A Presto log (originally Pres-to-Log) was an artificial fuel for wood-burning stoves developed in the 1930s as a means of recycling the sawdust from sawmills. They were made of clean, dry sawdust, wood shavings and green waste that was formed into logs by machines under great pressure without any binders or glues. Other brands of artificial logs used paraffin or natural binders.
Doc Brown developed his own presto logs sometime in 1885 from pressed wood and pulverized anthracite (a hard and dense variety of coal), which he treated with chemicals known only to himself. The logs were color-coded green, yellow and red in increasing order of the amount of heat each produced. Doc used them secretly in the furnace of his blacksmith's workshop to avoid having to continually feed wood to the fire.
These logs were used to power the steam locomotive that pushed the DeLorean time machine up to 88 mph. Each colored log would react differently, getting the fire hotter, thus raising the steam pressure in the boiler, making the train run faster than it ever could on conventional fuels. With each colored log, the train would emit smoke of that color that mingled colorfully with the steam expelled from the smokestack.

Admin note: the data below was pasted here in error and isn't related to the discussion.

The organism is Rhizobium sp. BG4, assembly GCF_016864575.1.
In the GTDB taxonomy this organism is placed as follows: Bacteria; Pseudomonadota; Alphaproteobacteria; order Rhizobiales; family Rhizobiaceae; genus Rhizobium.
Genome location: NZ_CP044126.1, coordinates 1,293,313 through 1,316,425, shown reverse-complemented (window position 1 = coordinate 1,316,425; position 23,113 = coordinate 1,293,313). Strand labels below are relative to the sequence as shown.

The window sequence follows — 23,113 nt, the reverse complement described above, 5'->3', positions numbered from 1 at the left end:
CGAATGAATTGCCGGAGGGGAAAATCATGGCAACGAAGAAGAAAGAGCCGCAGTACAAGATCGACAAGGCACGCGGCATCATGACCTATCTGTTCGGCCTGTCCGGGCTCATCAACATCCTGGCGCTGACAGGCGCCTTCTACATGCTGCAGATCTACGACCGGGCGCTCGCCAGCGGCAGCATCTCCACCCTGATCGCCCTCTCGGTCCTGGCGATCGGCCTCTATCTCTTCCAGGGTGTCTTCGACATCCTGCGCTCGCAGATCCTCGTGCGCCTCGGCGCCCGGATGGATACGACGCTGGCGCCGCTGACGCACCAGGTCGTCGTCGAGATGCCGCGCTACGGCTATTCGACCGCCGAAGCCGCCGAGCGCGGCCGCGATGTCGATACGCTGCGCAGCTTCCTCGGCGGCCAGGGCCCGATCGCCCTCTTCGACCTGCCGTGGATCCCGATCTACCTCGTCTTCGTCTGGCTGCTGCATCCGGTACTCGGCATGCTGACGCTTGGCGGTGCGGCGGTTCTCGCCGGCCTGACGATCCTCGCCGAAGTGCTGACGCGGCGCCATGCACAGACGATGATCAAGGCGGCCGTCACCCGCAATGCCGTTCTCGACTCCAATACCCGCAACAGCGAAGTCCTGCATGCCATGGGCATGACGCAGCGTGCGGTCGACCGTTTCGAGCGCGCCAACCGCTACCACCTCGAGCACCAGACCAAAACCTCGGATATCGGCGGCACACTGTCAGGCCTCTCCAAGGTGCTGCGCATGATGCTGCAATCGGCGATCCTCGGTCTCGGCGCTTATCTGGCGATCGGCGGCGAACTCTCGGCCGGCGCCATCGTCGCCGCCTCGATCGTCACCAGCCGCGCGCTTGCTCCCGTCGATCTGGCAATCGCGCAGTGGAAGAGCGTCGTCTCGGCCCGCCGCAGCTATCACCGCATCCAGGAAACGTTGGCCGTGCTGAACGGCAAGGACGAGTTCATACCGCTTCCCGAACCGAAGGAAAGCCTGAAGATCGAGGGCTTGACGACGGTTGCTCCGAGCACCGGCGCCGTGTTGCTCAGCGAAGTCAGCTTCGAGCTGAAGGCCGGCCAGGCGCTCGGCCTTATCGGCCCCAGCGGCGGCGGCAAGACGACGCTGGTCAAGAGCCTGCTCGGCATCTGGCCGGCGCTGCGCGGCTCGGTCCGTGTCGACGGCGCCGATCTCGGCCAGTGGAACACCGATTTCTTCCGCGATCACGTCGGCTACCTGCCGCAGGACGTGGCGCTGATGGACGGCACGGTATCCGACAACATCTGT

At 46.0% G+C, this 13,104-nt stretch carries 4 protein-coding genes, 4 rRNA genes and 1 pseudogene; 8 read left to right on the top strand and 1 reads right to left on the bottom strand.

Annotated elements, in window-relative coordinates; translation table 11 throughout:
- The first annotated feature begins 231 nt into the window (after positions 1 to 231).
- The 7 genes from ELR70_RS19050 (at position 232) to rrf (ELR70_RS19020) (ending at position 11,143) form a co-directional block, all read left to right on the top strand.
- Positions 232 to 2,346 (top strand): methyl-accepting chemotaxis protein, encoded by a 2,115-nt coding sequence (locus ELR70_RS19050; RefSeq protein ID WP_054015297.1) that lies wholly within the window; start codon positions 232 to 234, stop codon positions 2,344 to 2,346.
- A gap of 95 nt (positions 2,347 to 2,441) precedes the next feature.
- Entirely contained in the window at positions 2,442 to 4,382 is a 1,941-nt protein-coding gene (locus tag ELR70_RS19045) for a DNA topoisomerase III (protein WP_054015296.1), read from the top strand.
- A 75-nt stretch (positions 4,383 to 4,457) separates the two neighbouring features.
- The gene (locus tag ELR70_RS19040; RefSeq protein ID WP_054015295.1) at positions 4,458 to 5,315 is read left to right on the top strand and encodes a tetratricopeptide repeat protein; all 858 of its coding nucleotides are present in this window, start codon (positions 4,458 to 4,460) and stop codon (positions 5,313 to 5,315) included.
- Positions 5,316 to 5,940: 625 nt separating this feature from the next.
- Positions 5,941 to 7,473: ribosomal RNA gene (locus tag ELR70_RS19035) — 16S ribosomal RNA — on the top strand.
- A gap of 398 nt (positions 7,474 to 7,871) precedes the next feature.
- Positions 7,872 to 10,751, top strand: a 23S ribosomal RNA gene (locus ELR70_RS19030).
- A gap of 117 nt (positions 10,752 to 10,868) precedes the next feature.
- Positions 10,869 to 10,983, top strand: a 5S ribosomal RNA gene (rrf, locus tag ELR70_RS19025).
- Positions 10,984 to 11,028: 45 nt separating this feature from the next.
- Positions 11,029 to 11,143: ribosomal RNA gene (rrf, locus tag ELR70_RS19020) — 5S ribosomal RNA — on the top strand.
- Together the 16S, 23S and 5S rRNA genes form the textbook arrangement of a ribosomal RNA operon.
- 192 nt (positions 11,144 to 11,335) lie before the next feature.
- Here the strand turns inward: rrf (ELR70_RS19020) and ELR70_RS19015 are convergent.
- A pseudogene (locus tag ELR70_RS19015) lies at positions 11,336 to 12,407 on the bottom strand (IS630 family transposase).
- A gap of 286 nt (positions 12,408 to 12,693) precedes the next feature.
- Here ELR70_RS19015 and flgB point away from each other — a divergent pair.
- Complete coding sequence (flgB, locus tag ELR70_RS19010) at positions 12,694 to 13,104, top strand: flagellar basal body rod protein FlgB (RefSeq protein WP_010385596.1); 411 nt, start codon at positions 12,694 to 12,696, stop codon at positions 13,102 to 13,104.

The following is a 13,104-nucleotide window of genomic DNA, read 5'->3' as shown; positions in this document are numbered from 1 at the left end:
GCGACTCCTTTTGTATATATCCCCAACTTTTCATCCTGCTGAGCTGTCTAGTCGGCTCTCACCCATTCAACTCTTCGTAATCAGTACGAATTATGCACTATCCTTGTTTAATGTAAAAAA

The green log ignited at 500 degrees Fahrenheit and pushed the train up to 35 mph and a firebox temperature of around 1400 degrees. At this point the yellow log fired and increased the speed all the way to 70 mph, as well as causing the temperature to soar to 2000 degrees. At this point the red log explosively ignited, causing superficial damage to the locomotive's smokestack. As the temperature escalated to dangerous levels, the extreme heat blew off the firebox door and produced such a surplus of steam that the boiler began to lose its structural integrity, popping off rivets and threatening to explode. The speed increased to 88 mph just before the train reached the end of the track, causing the DeLorean to enter temporal displacement. This left the locomotive in a wreck of a condition, and it plunged off the end of the incomplete bridge over Shonash Ravine. Just before impact with the ground, the boiler seemed to finally self-destruct. This is quite possible, as the locomotive's fall would have caused all the water in the boiler to surge forward, exposing its firebox crown, which without the cooling effect of the water would have rapidly exceeded its tolerances and imploded, triggering a catastrophic boiler explosion. This suggests that the temperature did indeed briefly reach 2500 degrees Fahrenheit, the point at which the steel/iron firebox of the locomotive would have melted.